Red blood cell transfusion in acute brain injury subtypes: An observational cohort study

Rajat N. Moman, Daryl J. Kor, Arun Chandran, Andrew C. Hanson, Darrell R. Schroeder, Alejandro A. Rabinstein, Matthew A. Warner

Research output: Contribution to journalArticle

2 Scopus citations

Abstract

Purpose: Optimal red blood cell (RBC) transfusion thresholds in acute brain injury (ABI) are poorly defined. Materials and methods: We conducted a retrospective cohort study of adult patients with ABI and moderate anemia (Hb 7–10 g/dL) in a neurological intensive care unit (ICU) at an academic medical center between 2008 and 2015. Transfused and non-transfused patients were matched based on age, ABI subtype, pre-transfusion hemoglobin, and ICU length of stay (LOS) at the time of RBC transfusion. Multivariable regression analyses were performed to assess the relationship between RBC transfusion and hospital LOS, hospital mortality, ICU LOS, ICU mortality, and 24 h change in sequential organ failure assessment (SOFA) scores. Results: 2638 patients met inclusion criteria, with 225 (8.5%) receiving RBC transfusion. Acute ischemic stroke was the most prevalent ABI diagnosis (43.3%) then intracranial hemorrhage (25.6%), subarachnoid hemorrhage (16.5%), and traumatic brain injury (TBI) (14.6%). In multivariable analyses, RBC transfusion was associated with longer hospital and ICU LOS, and higher SOFA scores. Each ABI subtype had similar results, except for TBI which showed no difference in hospital LOS. Mortality was not significantly different. Conclusions: In moderately anemic patients with ABI, RBC transfusion was associated with longer hospital and ICU LOS. Prospective investigations are necessary to further assess these relationships.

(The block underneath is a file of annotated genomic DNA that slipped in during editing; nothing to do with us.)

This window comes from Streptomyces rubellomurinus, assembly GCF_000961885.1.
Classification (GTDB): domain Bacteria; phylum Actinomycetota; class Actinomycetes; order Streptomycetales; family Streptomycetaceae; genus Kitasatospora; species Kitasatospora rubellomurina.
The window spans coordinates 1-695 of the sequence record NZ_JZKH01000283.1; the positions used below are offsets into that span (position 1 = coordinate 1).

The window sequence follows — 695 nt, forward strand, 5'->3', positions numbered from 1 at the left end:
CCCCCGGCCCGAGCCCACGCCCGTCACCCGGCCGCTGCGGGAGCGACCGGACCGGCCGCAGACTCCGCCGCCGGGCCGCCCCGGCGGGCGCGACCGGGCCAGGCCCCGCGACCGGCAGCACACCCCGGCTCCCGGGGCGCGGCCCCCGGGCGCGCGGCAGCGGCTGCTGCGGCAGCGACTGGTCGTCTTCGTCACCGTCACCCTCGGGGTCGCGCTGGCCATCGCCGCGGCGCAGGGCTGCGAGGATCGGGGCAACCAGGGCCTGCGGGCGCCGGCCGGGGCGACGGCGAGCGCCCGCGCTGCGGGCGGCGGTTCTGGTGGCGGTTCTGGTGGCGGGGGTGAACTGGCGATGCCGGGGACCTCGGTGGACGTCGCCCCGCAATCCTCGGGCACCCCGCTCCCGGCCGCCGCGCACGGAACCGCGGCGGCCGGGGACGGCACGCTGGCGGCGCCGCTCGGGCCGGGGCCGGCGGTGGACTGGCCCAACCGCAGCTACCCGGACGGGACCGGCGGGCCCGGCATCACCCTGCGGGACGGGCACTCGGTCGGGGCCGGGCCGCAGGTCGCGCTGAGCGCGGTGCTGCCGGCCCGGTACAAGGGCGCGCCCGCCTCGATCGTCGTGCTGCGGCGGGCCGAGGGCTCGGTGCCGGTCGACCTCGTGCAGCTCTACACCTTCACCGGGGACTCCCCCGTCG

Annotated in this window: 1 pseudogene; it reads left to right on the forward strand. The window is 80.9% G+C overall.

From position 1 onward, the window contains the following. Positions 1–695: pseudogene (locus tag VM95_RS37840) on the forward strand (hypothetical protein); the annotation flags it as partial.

Original languageEnglish (US)
Pages (from-to)44-49
Number of pages6
JournalJournal of Critical Care
Volume50
DOIs
StatePublished - Apr 2019

Keywords

  • Acute brain injury
  • Anemia
  • Length of stay
  • Mortality
  • Red blood cell transfusion

ASJC Scopus subject areas

  • Critical Care and Intensive Care Medicine

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